General Motors is stepping up it game in the electric car arena with its second generation Chevrolet Volt, and it’s also adding some enhancements to make what’s already a pretty solid commuter vehicle even better this time around. The original Volt combines the best of both worlds by giving drivers the ability to travel 38 miles on battery power alone before the gasoline engine kicks in — the 2016 Chevy Volt extends that all-electric range to an even more impressive 50 miles.
To hit the 50-mile mark, the lithium-ion battery pack was increased in capacity from 17.1 kWh (2015 model) to 18.4 kWh. In addition, the battery pack’s weight has been reduced by more than 20 pounds, dropping from 288 total cells to just 1921 cells. Greater efficiencies were also found by going from a single- to a dual-motor set, which is 100 pounds lighter overall. This allows the electric drive to output a maximum of 149 hp and 294 ft-lbs of torque compared to 149 hp and 273 ft-lbs for the previous generation model. With more low-end grunt on tap, the 2016 Volt can hit 30 mph in 2.6 seconds (a 19 percent improvement) and 60 mph in a respectable 8.4 seconds (a seven percent improvement).
But attention wasn’t just paid to the electric components; a new 1.5-liter “range extender” gasoline engine comes aboard to replace the existing 1.4-liter engine. It still runs on unleaded gasoline, but allows the Volt to achieve 41 mpg once the onboard lithium-ion battery is depleted (up from 37 mpg). It also helps to boost overall driving range (electric plus gasoline) from 380 miles to over 400 miles.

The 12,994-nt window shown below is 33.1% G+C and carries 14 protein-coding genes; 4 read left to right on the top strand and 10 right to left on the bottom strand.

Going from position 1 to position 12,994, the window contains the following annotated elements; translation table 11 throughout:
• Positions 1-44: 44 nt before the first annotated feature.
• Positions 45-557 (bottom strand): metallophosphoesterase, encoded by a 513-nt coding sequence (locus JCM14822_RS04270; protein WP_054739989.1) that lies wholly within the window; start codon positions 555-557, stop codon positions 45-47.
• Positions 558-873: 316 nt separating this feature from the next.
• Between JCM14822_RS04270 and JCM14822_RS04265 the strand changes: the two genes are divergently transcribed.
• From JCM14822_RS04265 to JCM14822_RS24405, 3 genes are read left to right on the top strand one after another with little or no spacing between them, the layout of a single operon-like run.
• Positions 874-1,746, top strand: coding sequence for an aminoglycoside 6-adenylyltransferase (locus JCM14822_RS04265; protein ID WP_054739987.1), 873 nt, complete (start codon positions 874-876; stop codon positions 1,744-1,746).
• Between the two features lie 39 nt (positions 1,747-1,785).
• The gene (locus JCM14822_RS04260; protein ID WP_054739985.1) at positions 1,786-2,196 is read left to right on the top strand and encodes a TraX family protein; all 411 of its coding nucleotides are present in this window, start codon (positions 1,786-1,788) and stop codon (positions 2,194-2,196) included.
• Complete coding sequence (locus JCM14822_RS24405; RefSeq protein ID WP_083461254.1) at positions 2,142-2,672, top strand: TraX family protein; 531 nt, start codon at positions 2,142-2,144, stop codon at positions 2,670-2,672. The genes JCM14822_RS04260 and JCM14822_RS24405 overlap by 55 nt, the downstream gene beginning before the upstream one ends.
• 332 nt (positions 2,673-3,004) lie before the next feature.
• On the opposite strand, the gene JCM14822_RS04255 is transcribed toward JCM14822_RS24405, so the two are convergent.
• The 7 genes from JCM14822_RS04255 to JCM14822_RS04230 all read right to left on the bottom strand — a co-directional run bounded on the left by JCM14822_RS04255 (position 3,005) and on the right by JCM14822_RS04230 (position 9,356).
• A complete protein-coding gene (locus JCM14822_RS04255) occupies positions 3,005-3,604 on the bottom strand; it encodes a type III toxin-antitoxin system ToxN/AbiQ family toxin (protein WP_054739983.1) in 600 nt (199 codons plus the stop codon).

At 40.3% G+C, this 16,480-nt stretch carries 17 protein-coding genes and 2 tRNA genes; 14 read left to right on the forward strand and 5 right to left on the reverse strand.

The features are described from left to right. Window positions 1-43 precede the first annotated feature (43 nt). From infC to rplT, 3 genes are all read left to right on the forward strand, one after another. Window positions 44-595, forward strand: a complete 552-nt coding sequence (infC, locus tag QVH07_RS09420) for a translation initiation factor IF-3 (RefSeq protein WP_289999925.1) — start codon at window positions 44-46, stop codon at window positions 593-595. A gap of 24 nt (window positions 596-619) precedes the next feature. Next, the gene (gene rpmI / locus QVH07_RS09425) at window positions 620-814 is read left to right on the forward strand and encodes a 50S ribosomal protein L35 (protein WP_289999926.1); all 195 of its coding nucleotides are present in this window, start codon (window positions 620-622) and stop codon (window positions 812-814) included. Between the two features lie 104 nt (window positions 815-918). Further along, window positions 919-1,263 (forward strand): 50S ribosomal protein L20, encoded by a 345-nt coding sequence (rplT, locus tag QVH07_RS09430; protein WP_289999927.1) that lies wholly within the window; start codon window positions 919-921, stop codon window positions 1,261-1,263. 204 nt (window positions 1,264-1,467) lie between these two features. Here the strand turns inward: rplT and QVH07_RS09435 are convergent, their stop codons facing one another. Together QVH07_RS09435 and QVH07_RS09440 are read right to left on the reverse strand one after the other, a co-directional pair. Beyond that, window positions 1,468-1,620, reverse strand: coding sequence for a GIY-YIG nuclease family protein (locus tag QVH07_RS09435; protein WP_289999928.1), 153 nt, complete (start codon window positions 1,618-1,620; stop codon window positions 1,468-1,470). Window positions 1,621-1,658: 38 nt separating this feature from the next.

There are a number of new features this time around including active grille shutters to improve aerodynamic efficiency and a more conventional dashboard arrangement that ditches with the finicky capacitive touch controls. Drivers will now be presented with an 8-inch, reconfigurable display directly in front of them to display primary vehicle information, while another 8-inch touch screen is situated in the dash to control the Chevy MyLink infotainment system.
The “T” shaped battery pack has also been redesigned to allow for a lower center of gravity, and also to provide additional room for the rear passengers. As a result, the Volt goes from being a strictly four-passenger vehicle to a much more useful five-passenger arrangement.
And we can’t leave you without talking about the styling of the 2016 Chevy Volt. It definitely carries on styling cues from the first generation model, but I feel that the overuse of chrome on the front grille is a bit much and the overall design reminds me a little too much of the current Honda Civic with a little bit of Dodge Dart thrown in. But at least the Volt retains its hatchback versatility and the aforementioned five-seater arrangement is a definite plus.
Overall, it appears that Chevy played it safe with the Volt redesign. It improved upon the vehicle’s performance and electric driving range (which drivers of Volts most care about) while also improving things that make the vehicle more functional (increasing interior space, packaging). Now all we need to know is how much GM plans on charging for the vehicle. The 2015 Volt costs $34,345 before a $7,500 federal tax credit, so it will be interesting to see if GM holds the line or goes for an even lower price tag this time around.